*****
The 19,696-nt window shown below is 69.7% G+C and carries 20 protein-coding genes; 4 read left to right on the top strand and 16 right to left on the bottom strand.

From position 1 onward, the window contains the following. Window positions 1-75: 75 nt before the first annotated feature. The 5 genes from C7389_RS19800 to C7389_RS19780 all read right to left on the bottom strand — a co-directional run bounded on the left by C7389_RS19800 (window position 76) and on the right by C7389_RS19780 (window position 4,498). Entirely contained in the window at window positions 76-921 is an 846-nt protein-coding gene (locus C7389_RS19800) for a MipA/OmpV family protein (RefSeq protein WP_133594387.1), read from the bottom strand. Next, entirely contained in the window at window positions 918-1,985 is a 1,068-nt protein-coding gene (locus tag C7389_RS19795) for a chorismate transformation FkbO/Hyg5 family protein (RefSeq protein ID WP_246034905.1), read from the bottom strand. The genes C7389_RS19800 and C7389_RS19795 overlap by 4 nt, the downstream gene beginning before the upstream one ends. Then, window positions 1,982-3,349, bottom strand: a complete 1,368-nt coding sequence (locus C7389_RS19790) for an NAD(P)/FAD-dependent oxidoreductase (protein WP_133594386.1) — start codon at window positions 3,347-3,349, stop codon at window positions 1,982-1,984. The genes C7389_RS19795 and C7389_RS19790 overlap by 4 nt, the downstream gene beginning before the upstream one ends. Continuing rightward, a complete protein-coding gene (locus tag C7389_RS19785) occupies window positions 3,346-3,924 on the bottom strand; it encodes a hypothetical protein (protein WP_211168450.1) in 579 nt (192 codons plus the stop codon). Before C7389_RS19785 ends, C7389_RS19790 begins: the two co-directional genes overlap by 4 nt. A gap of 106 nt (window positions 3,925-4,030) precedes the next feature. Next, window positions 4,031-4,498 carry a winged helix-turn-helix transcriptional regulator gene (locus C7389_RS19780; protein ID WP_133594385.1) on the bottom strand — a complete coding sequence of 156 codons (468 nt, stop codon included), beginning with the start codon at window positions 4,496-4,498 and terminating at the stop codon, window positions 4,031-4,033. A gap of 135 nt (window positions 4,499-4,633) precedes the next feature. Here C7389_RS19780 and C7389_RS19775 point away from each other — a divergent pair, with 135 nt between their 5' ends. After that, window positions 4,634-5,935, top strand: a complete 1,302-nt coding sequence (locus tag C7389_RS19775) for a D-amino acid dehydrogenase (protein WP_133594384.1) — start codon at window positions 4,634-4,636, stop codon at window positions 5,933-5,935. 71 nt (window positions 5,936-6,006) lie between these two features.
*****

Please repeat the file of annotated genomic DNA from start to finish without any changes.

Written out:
The 19,696-nt window shown below is 69.7% G+C and carries 20 protein-coding genes; 4 read left to right on the top strand and 16 right to left on the bottom strand.

From position 1 onward, the window contains the following. Window positions 1-75: 75 nt before the first annotated feature. The 5 genes from C7389_RS19800 to C7389_RS19780 all read right to left on the bottom strand — a co-directional run bounded on the left by C7389_RS19800 (window position 76) and on the right by C7389_RS19780 (window position 4,498). Entirely contained in the window at window positions 76-921 is an 846-nt protein-coding gene (locus C7389_RS19800) for a MipA/OmpV family protein (RefSeq protein WP_133594387.1), read from the bottom strand. Next, entirely contained in the window at window positions 918-1,985 is a 1,068-nt protein-coding gene (locus tag C7389_RS19795) for a chorismate transformation FkbO/Hyg5 family protein (RefSeq protein ID WP_246034905.1), read from the bottom strand. The genes C7389_RS19800 and C7389_RS19795 overlap by 4 nt, the downstream gene beginning before the upstream one ends. Then, window positions 1,982-3,349, bottom strand: a complete 1,368-nt coding sequence (locus C7389_RS19790) for an NAD(P)/FAD-dependent oxidoreductase (protein WP_133594386.1) — start codon at window positions 3,347-3,349, stop codon at window positions 1,982-1,984. The genes C7389_RS19795 and C7389_RS19790 overlap by 4 nt, the downstream gene beginning before the upstream one ends. Continuing rightward, a complete protein-coding gene (locus tag C7389_RS19785) occupies window positions 3,346-3,924 on the bottom strand; it encodes a hypothetical protein (protein WP_211168450.1) in 579 nt (192 codons plus the stop codon). Before C7389_RS19785 ends, C7389_RS19790 begins: the two co-directional genes overlap by 4 nt. A gap of 106 nt (window positions 3,925-4,030) precedes the next feature. Next, window positions 4,031-4,498 carry a winged helix-turn-helix transcriptional regulator gene (locus C7389_RS19780; protein ID WP_133594385.1) on the bottom strand — a complete coding sequence of 156 codons (468 nt, stop codon included), beginning with the start codon at window positions 4,496-4,498 and terminating at the stop codon, window positions 4,031-4,033. A gap of 135 nt (window positions 4,499-4,633) precedes the next feature. Here C7389_RS19780 and C7389_RS19775 point away from each other — a divergent pair, with 135 nt between their 5' ends. After that, window positions 4,634-5,935, top strand: a complete 1,302-nt coding sequence (locus tag C7389_RS19775) for a D-amino acid dehydrogenase (protein WP_133594384.1) — start codon at window positions 4,634-4,636, stop codon at window positions 5,933-5,935. 71 nt (window positions 5,936-6,006) lie between these two features.